When civilizations start to die they go insane. Let the ice sheets in the Arctic melt. Let the temperatures rise. Let the air, soil and water be poisoned. Let the forests die. Let the seas be emptied of life. Let one useless war after another be waged. Let the masses be thrust into extreme poverty and left without jobs while the elites, drunk on hedonism, accumulate vast fortunes through exploitation, speculation, fraud and theft. Reality, at the end, gets unplugged.
. . . → Read More: Welcome To The Asylum, By Chris Hedges
Could we learn to regard collapse not as a firm prediction but as a scenario worth exploring? After all, the Pentagon has contingency plans for events that are arguably less likely and less devastating.
. . . → Read More: A Gift From The Collapseniks, By Craig Comstock
What we see and what we cannot yet see, what we know and cannot yet know, become the edge places from which we create new ways for humanity to live as part of our Earth community, weaving from the frayed edges of what we leave behind a bridge to the potential and possibilities of what we can become. These qualities and abilities enable us to do a dance of co-creation, visioning and building the future out of and together with what exists today.
. . . → Read More: Edge-Dwelling: A Social Ecology For Our Times, Part 4: Low Tide, By Dianne Monroe
I believe this ability to see both within and beyond the boundary of something (galaxy, community, culture, civilization) is an important quality of Edge-dwelling – one that can be discovered, learned, cultivated. It’s a practice we can grow within ourselves. This ability to see both within and beyond is a crucial quality for our times – living within and at the edge of a crumbling civilization, entering an epoch of human-created climate change whose impact on our Earth is not yet known. This is a huge edge to be living on.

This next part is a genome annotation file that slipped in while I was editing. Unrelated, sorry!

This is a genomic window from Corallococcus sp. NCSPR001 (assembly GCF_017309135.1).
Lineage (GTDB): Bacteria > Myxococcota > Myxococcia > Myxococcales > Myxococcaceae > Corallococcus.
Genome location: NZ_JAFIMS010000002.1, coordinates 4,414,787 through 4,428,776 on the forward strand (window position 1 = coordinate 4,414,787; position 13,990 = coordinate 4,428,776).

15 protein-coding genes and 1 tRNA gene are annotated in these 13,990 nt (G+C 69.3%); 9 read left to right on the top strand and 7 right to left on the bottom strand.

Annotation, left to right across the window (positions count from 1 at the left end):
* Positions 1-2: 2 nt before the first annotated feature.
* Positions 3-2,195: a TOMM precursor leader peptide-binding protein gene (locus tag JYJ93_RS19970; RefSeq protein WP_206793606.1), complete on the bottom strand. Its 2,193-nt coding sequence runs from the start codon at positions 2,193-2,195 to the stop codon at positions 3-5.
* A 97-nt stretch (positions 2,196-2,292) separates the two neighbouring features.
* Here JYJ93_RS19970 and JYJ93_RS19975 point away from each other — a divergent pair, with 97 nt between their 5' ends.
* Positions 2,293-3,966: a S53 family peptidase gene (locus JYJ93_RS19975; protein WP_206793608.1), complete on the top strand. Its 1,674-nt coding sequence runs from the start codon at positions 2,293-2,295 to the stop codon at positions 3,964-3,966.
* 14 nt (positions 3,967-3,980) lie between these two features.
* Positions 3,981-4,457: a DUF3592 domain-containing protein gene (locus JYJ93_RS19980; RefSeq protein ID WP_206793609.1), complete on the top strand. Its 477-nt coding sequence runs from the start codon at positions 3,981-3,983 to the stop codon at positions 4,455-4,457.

. . . → Read More: Edge-Dwelling: A Social Ecology For Our Times; Part 3: Middle School, Misfits, And The Milky Way, By Dianne Monroe
First in a series about inhabiting and acting in the edge-places of our civilization as crucial for humanity’s passage through these challenging times – and inviting you to share your personal edge-dwelling experiences
. . . → Read More: Edge-Dwelling: A Social Ecology For Our Time, By Dianne Monroe
In her book titles Carolyn Baker (http://carolynbaker NULL.net/books/) features such scary words as “demise,” “chaos” and “collapsing,” but her goal is mainly soul building. The stressful outer reality is a provocation. In Baker’s daily digest of challenging news (“Speaking Truth to Power”), she welcomes a whole range of “collapse-aware” writers, including those who predict “near-term extinction.” However, her main vision is that, in the course of growing up, humans will construct, sooner or later, a better society, and in any case will live intensely in the present. She is like the stern teacher with a heart of gold.
. . . → Read More: Transform While There’s Still Time, By Craig Comstock
By popular request, Parts 1-5 of the recent “What Collapse Feels Like Series” have been condensed and reprinted here.
. . . → Read More: The Complete Series: “What Collapse Feels Like”, Parts 1-5
Carolyn Baker’s new book Collapsing Consciously: Transformative Truths for Turbulent Times is a breath of sanity in a world gone mad. Her contemplations are like a much needed multi-vitamin for the psyche that the deeper field of consciousness has secreted so as to compensate our madness. The fact that a book like Collapsing Consciously has arrived in our midst at this time of multiple world crises is evidence that our species is beginning to awaken from our self-created nightmare.
. . . → Read More: Breakdown Or Breakthrough? Paul Levy Reviews “Collapsing Consciously”
Before It’s News Interviews me regarding Collapsing Consciously: Transformative Truths For Turbulent Times
. . . → Read More: Before It’s News Interview Regarding “Collapsing Consciously”